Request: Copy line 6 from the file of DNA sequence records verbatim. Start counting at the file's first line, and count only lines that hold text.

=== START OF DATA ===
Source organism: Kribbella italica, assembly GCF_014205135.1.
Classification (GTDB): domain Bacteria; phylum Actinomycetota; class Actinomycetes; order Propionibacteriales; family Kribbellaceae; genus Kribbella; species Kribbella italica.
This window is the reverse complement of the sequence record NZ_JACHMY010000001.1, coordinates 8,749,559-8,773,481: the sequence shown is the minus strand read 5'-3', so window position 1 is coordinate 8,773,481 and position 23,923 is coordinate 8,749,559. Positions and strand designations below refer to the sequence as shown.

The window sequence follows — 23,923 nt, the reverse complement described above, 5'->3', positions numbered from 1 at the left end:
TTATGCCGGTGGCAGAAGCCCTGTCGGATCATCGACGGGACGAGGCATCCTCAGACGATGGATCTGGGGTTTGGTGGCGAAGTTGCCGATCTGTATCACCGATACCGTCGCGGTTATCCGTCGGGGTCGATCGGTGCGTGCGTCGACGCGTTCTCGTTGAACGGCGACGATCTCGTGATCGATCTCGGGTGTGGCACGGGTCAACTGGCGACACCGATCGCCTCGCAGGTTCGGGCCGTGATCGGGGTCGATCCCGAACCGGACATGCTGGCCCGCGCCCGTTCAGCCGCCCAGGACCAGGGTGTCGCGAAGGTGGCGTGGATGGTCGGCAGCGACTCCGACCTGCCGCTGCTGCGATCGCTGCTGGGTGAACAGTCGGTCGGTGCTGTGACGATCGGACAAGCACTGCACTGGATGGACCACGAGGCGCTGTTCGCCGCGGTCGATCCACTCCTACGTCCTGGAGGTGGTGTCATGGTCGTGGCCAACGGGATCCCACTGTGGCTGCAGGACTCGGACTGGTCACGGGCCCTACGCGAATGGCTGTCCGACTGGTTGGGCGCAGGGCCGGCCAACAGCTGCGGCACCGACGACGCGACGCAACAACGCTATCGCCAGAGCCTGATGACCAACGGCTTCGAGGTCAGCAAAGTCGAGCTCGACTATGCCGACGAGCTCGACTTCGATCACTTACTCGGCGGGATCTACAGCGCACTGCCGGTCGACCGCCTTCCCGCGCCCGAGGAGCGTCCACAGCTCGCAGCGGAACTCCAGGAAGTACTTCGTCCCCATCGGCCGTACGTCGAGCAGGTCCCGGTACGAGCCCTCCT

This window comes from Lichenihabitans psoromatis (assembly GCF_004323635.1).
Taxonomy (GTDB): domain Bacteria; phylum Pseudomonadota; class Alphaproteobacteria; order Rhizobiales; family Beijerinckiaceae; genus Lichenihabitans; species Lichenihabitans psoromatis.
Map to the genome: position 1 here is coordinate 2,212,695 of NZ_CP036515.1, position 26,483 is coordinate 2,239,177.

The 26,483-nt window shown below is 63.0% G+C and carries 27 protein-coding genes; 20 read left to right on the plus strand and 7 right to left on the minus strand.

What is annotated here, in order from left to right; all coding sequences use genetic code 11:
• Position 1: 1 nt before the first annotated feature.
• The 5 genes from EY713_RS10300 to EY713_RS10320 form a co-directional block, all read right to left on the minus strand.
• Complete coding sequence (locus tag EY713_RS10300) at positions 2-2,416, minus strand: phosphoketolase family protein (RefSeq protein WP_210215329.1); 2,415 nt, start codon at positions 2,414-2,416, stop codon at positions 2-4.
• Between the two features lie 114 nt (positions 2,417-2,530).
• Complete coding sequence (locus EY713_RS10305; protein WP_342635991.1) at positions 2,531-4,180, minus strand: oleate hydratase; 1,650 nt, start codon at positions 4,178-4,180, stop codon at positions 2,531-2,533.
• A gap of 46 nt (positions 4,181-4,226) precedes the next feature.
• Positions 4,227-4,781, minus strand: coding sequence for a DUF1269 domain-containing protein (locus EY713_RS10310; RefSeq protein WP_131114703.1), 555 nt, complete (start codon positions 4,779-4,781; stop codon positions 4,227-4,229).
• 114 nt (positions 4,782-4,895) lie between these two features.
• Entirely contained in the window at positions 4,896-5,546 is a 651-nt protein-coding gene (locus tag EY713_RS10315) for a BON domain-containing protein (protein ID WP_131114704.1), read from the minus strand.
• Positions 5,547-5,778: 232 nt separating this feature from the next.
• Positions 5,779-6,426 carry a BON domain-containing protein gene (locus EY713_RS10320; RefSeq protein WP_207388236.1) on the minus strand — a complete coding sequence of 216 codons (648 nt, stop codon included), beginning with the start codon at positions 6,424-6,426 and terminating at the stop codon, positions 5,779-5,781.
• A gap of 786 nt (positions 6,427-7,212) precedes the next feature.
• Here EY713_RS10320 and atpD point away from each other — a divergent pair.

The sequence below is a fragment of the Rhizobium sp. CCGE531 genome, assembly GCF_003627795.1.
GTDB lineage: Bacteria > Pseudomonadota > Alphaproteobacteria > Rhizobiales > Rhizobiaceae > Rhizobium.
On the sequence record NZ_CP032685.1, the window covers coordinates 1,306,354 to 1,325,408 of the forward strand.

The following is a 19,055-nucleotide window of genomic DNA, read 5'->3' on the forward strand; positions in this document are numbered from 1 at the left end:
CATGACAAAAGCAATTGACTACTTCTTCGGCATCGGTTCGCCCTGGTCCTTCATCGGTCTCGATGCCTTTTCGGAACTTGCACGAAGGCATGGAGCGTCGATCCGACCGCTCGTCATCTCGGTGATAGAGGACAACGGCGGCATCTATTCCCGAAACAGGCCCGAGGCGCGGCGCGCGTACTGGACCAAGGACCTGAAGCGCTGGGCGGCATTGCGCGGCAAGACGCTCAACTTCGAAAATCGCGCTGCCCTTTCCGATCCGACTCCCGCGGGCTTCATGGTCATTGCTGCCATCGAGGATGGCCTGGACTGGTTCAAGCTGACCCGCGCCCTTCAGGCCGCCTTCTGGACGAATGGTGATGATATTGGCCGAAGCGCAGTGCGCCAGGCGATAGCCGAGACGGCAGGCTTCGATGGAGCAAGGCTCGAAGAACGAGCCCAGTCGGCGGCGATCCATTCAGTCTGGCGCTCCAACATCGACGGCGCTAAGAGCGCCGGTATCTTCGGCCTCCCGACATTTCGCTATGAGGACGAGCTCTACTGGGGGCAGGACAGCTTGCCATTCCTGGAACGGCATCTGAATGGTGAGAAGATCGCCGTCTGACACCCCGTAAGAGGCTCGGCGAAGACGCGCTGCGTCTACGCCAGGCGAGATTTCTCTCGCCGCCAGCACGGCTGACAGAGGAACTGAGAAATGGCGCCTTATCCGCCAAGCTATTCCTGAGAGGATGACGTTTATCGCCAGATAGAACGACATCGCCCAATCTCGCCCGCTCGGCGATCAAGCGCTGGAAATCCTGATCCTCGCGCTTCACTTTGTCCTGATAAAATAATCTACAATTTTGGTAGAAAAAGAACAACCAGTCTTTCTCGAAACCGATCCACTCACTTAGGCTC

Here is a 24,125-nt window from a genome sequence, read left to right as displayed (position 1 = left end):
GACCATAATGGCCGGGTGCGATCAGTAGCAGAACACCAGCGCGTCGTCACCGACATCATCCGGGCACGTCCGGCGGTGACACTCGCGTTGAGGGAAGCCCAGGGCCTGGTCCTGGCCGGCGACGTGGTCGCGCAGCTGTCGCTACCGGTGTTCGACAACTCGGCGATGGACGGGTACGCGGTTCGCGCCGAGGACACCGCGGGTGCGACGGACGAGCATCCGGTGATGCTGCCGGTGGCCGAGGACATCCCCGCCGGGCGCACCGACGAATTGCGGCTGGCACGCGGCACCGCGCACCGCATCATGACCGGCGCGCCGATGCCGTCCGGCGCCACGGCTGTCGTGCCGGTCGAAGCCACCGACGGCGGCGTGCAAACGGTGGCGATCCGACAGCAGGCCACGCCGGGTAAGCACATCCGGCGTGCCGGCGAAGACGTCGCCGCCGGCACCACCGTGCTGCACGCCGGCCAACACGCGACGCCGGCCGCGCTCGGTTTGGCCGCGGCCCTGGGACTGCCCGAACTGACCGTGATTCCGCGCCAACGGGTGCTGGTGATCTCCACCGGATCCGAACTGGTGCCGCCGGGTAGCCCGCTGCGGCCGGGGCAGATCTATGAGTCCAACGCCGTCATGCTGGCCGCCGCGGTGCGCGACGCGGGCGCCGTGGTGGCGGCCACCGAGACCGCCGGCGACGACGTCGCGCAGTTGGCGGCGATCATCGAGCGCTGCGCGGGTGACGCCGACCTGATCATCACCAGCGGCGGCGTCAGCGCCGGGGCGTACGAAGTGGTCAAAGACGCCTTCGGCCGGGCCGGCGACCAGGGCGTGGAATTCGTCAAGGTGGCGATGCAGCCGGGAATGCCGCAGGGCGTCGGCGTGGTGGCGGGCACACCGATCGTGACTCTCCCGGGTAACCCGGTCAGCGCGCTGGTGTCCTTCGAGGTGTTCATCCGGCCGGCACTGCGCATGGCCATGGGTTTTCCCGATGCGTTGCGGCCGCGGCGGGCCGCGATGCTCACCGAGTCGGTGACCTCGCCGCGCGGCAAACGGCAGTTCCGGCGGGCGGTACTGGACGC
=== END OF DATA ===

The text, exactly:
This window comes from Lichenihabitans psoromatis (assembly GCF_004323635.1).